The journal kept by a gay young man in Swinging Sixties' London is a delightfully formal read
Becoming A Londoner: A Diary by David Plante Bloomsbury (2013) €28.99 ****
KEEPING a diary is as old-fashioned as it goes – a private diary, that is. One is quite relieved, in a way, that David Plante's expatriate experience in London happened when it did, and not in these days of blogging and tweeting. There's something deliciously formal about this presentation of the daily life of a gay young man in the Swinging Sixties, that it would have been missing if it been Instagrammed.
There are pictures, though – photo booth snaps, drawings, colour plates; some entries are short, some are longer; all add up to a kaleidoscope of memory that is evocative of a time and place in a way that, while name-droppy, feels authentic and awfully vulnerable. Being 'out' in England back then was to be part of a sub-culture that was criminal. As much a story of rubbing elbows with the likes of Christopher Isherwood and David Hockney, and the gift of having been taken under the wing of the influential Stephen Spender, it is also a tale of the negotiation of identity.
This is very personal, and it doesn't stretch itself to comment overtly on the times or the place beyond his own world. You won't know who Stephen Spender is unless you know, and then you have to turn to Google to figure out why he was so influential. Not knowing who he is is probably a faux pas of the highest order; lucky for Plante that he was in the In-Crowd.
Plante's tone is rather languid overall, making it feel as though he was seated next to you on a comfortable sofa, both of you with drinks in hand.
Without making any silly generalisations about the glamorousness of being a gay man then, it sounds pretty darned fab. As an emigrant wave surges once more, here are some books from across the water.
An Englishwoman in New York by Anne-Marie Casey Michael Joseph (2013) €8.99 ***
Seemingly packaged as an entry into the chick-lit stakes, Casey's voice is at odds with the presentation. Instead, we get an acerbic displaced heroine who is hard to like, who introduces us to a group of friends whose life challenges are fairly familiar.
Their friendships don't move much beyond the "keep our enemies closer" school of female bonding, and while there are some razor-sharp, spot-on observances, this felt like neither fish nor fowl.
English for the Natives: Discover Grammar You Don't Know You Know by Harry Ritchie John Murray (2013) €21.50 ***
IF Mr Ritchie hadn't said, straight out, that I know all the rules and regs that are stuffed into this elegantly designed book, I may have liked to swoon: he's throwing around language that I haven't come across since I was in elementary school. I admit to experiencing a tiny bit of PTSD when talk turned to present perfect tenses and the like. As it says in the tagline, we know a lot of stuff already, which is cool, but I'm not sure if it's all that helpful to know we know it. I'd say non-English speakers would benefit from a read, too. Regardless, it's full of the arcane kind of knowledge that word nerds like me simply adore.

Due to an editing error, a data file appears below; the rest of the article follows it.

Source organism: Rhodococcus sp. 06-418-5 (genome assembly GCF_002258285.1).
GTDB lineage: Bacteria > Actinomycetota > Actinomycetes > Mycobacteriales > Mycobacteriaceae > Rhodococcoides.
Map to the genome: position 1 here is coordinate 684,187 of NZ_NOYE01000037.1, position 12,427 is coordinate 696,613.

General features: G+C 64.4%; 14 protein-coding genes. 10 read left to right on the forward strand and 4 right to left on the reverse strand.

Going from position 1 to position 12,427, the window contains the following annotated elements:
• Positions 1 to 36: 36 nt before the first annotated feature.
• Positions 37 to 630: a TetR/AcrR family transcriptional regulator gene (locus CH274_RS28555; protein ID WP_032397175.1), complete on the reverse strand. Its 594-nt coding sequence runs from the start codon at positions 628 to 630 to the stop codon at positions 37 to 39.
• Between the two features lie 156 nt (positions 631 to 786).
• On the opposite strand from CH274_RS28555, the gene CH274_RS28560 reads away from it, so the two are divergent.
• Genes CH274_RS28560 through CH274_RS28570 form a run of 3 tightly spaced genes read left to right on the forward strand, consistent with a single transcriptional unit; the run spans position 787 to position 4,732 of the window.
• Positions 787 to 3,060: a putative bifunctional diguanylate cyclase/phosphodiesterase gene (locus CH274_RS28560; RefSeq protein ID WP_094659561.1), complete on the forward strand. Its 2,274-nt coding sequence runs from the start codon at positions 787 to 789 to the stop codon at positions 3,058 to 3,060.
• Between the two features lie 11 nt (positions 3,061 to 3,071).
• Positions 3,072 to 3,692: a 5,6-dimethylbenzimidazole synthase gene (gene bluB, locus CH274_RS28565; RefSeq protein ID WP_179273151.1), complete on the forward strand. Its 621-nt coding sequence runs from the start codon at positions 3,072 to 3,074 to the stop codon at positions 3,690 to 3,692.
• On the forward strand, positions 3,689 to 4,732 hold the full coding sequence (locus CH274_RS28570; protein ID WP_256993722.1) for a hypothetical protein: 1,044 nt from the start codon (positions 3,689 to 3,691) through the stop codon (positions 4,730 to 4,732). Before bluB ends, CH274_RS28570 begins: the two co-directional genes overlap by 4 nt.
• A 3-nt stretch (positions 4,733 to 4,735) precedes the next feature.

Sorry! The English and Their Manners by Henry Hitchins Michael Joseph (2013) €5.99 eBook ****
I VERY much like knowing how things got the way they have, or did, and this is a clever and entertainingly written tome, very much in the chatty yet well-read vein of Alain de Botton. It's not exactly as witty and polished as de Botton, but it still manages to weave information from myriad disciplines – from history to anthropology, on topics as varied as sex and online behaviours – into an interesting whole.
How Many Camels Are There in Holland? Dementia, Ma and Me by Phyllida Law Fourth Estate (2013) €18.75 ***
I know that egregiously large point-sizing in books is my hobby horse, but here I am, back on it again. Law's memoir focuses on her mother's dementia – sort of. There are loads of luvvie reminiscences, which are great, mixed in with stiff-upper-lip recountings of her mum's decline. The staccato, eccentric delivery is the result of this combination, maybe, and comes across as an effort to laugh through the tears. Which is understandable, but doesn't really throw much light on the whole living-with-dementia situation. Charming illustrations from the author are very welcome, but in tandem with the huge type, make it look uncomfortably like a children's book.
The River Cottage Booze Handbook by John Wright Bloomsbury (2013) €21.45 ****
Beautifully photographed and written in a wry, straightforward tone, this makes you want to go live in a Merchant Ivory film. Except, if you were the one making the tipples, you'd not be one of the ones drinking them in the rose garden. Full of infusion recipes (which amount to sticking something in a bottle of vodka and letting it sit) to the sort of wines and beers it's legal to make in the kitchen, it's entertaining reading, and Wright mainly makes it seem not too complicated. My eyes rolled back in my head when it got to the beer-making, though, and not in a good way. Still, a fantastic gift for your wannabe artisan-brewing relations.